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Relative aging equation

  1. Sep 26, 2008 #1

    I was searching online for an equation which would reveal the effects on aging as velocities approach light speed.

    I found this

    t = squareroot of (1-(v^2/c^2))

    Pardon my math ignorance (I am not a physics student) but when I entered in a velocity of 80% the speed of light the result I got was 0.6 and I didn't know how to interpret this. Would my answer mean that I have aged 60% less than a stationary observer if i'm moving at 80% the speed of light? That seems a bit high to me and I am puzzled as to why distance didn't play a roll in this equation. I also assumed that how long you traveled at this speed would additionally play a roll.

    If im trying to dumb down this math too much, please say so. I found this equation and it looked like something I could tackle.



  2. jcsd
  3. Sep 26, 2008 #2


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    First of all, you need to know that if it's possible to describe you as "moving at 0.8c" and the other guy as "stationary", it's equally correct to describe you as stationary and the other guy as moving at -0.8c.

    The formula says that the other guy's aging rate is 60% of your own, so if you have aged 10 years, he has aged 6 years (which by the way is 40% less than you). But when he has aged 6 years, he can use the formula and conclude that you have only aged 3.6 years, and he would be right! This is the "twin paradox". There are lots of threads about that, so you might want to check out one of those.

    The distance is only relevant when you try to consider the point of view of someone who changes their velocity. This is discussed in most of the threads about the twin paradox.

    How long you travel is obviously relevant, since e.g. 60% of 10 is 6 and 60% of 20 is 14. If you travel for 20 years, the difference is twice as large as if you travel for 10 years.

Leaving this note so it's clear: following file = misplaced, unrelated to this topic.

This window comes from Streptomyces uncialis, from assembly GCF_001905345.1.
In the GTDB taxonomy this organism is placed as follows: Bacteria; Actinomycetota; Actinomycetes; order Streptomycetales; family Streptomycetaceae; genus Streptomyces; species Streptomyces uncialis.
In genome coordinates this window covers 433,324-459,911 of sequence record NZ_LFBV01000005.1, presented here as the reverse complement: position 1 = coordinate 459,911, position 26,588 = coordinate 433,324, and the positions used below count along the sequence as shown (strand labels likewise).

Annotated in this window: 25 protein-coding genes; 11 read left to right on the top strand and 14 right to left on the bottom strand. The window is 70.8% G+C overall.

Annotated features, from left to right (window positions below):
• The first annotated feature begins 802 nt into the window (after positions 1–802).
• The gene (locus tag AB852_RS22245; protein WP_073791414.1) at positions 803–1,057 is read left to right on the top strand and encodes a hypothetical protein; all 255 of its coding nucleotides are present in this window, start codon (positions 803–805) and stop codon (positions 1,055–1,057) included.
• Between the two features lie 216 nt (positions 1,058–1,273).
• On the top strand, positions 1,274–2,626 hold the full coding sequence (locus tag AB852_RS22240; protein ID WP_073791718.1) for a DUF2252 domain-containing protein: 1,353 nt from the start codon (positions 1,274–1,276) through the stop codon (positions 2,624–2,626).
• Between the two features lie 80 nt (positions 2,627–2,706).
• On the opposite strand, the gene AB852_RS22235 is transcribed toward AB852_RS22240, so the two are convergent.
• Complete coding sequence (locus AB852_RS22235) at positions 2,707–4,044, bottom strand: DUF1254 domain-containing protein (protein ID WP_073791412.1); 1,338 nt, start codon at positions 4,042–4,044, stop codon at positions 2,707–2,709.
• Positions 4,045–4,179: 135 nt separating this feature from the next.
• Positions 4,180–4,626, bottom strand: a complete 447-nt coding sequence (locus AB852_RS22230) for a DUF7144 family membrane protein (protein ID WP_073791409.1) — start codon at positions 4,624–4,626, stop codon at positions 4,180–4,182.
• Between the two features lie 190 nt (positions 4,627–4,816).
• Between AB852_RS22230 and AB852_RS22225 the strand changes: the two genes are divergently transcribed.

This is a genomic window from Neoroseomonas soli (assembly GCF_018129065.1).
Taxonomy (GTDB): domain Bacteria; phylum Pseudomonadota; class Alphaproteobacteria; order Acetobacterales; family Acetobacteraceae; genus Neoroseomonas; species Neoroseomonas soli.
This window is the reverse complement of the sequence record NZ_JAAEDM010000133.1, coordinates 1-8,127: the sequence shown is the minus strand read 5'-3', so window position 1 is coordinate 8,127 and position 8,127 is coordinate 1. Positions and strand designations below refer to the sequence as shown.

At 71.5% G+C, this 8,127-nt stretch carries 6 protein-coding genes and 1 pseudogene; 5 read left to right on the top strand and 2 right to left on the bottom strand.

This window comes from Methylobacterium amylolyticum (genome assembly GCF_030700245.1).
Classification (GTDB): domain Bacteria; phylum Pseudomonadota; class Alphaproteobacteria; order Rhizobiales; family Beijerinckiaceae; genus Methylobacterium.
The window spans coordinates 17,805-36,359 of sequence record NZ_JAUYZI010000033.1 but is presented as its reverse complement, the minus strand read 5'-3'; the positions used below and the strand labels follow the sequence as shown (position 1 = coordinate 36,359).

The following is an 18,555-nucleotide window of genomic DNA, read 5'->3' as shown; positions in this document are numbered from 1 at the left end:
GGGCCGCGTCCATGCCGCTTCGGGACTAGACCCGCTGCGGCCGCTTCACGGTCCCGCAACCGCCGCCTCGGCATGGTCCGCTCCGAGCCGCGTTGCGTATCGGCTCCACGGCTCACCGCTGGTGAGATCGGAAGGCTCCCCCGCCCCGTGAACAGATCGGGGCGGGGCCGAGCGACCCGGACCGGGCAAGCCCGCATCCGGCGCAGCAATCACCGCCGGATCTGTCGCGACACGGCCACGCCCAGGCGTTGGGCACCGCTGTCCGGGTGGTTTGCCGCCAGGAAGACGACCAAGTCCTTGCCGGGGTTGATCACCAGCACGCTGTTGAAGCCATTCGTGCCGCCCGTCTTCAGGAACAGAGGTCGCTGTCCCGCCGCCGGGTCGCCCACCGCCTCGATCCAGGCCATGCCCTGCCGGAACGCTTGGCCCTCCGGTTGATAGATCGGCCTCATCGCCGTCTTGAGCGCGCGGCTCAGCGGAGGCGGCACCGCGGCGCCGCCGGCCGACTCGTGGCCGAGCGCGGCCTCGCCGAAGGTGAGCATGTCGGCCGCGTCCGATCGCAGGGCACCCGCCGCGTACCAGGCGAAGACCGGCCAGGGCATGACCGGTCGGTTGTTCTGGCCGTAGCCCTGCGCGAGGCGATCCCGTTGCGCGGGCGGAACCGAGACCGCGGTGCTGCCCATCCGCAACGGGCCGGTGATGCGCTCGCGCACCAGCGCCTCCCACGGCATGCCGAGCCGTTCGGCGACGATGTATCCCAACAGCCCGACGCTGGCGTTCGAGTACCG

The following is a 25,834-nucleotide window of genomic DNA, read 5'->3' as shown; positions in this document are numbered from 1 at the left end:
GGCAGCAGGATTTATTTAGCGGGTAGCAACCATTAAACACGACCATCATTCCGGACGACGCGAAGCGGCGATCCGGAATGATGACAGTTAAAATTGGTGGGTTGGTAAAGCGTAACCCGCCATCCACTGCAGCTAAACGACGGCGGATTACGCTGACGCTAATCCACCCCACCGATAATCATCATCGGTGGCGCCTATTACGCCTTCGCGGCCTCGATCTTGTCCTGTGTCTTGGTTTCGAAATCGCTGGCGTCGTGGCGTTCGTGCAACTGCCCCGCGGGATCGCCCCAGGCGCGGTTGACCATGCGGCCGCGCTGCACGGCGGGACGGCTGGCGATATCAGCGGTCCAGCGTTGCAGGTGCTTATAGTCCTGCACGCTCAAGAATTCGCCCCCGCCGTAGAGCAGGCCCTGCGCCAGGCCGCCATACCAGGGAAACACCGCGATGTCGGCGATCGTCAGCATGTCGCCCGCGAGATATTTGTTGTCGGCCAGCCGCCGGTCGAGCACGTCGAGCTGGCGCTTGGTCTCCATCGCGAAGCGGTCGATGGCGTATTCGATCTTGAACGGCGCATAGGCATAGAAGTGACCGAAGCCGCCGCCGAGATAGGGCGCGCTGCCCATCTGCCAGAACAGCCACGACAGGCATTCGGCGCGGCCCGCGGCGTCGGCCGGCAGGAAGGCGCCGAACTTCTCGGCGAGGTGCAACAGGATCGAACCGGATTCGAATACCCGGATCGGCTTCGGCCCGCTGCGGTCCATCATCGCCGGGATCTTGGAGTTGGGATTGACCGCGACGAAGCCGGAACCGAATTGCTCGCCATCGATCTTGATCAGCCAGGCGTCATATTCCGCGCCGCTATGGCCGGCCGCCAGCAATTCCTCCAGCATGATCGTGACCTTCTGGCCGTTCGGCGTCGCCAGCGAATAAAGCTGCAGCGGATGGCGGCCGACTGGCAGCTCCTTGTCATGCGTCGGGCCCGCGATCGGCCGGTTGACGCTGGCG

4. Sep 26, 2008 #3

    Jonathan Scott

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    If you travel at 80% of the speed of light relative to some other observer's frame of reference, then according to that observer you appear to age at only 60% of the rate shown by his own clocks.

    That rate simply applies to the interval for which you travel at that speed, so if the observer sees 10 seconds elapsing, then the apparent elapsed time for you during the same interval as seen from the observer's frame of reference is only 6 seconds. For example, if the observer sets up two cameras along your path at two points which you pass 10 seconds apart, and uses those cameras to take a picture of your watch as you pass, from the same distance in each case, those two pictures will show a separation of only 6 seconds.

    This is a very confusing area, as can be seen by the number of threads on the "twin paradox" and similarly confused ideas.

    The maths of paths between events in space-time is surprisingly similar to the maths of bits of string in space, where the displacement between the ends of a piece of string corresponds to displacement in space and the length of the string corresponds to the time, both as measured in the observer's frame, and the slack in the string (measured for example as the maximum width that it can be waggled from side to side, given end points at fixed events) gives the amount by which something has aged along the path assuming it moved in a straight line (equivalent to constant velocity in space-time). This means that for a given amount of time, the greater the distance between the end points, the less ageing occurs along the path. For a string where both endpoints are at the same point in space (corresponding to being at rest), the slack at the midpoint allows it to be moved exactly as far from one side to the other as the original length of the string, so the ageing is equal to the time. At the other extreme, a string stretched out straight corresponds to travelling at the speed of light, with no slack at all, and no ageing.
  5. Sep 26, 2008 #4
    Ok, great!

    So to apply this to time travel, could one say that if I left earth in year 2000 and traveled at 80% the speed of light away from earth for 6 years (according to me) and then (ignoring decelerations and accelerations) traveling 6 years back (according to me), I would return to Earth at earthtime year 2020. (that's 12 years to me 20 for stationary earth)

    Did I do this right?

  6. Sep 26, 2008 #5

    Jonathan Scott

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    Yes, that calculation sounds right to me, if somewhat impractical at present!
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